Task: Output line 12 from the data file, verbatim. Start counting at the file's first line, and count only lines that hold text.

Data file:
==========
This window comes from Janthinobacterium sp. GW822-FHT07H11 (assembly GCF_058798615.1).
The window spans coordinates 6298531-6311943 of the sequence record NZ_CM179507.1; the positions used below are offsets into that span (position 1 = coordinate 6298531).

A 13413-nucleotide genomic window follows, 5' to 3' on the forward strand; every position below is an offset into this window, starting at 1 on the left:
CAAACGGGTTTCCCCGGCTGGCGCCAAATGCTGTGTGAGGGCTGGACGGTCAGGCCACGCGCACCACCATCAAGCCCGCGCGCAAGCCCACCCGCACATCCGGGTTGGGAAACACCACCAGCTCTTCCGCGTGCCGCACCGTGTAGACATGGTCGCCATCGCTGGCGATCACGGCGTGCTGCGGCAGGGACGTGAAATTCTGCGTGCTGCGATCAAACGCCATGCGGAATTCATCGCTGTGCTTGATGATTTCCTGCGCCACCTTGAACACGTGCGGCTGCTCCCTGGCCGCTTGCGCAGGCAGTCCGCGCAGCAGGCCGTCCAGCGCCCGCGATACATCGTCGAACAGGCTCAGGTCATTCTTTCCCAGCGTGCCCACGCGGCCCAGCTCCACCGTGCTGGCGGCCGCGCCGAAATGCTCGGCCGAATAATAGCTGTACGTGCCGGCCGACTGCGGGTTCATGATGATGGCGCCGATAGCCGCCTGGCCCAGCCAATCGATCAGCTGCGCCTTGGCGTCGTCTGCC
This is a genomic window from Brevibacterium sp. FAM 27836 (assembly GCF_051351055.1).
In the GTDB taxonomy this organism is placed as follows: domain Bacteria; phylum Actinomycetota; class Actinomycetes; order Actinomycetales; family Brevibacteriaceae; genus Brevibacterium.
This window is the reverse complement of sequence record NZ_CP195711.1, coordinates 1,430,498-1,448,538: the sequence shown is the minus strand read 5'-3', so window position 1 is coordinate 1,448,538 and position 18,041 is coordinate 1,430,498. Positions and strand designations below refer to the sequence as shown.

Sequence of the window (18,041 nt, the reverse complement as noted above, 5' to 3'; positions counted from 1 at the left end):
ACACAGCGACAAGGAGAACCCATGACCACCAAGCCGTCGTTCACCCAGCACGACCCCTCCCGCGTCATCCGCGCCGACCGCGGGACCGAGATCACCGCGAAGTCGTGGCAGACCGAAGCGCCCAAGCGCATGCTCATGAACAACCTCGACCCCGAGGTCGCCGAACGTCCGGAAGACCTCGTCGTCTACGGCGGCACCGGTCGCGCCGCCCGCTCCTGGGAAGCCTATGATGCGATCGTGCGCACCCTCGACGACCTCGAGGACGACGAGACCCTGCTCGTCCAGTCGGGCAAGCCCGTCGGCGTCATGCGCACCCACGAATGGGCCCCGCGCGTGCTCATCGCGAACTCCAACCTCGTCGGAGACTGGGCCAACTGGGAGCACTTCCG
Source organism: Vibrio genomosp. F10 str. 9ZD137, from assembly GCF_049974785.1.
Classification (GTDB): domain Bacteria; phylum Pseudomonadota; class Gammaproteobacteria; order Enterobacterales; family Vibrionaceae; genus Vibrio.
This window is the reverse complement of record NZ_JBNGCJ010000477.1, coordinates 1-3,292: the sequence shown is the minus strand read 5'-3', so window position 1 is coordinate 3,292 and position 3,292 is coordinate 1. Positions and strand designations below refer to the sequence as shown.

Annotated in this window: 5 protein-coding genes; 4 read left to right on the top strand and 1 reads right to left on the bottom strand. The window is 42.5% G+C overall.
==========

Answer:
This window is the reverse complement of record NZ_JBNGCJ010000477.1, coordinates 1-3,292: the sequence shown is the minus strand read 5'-3', so window position 1 is coordinate 3,292 and position 3,292 is coordinate 1. Positions and strand designations below refer to the sequence as shown.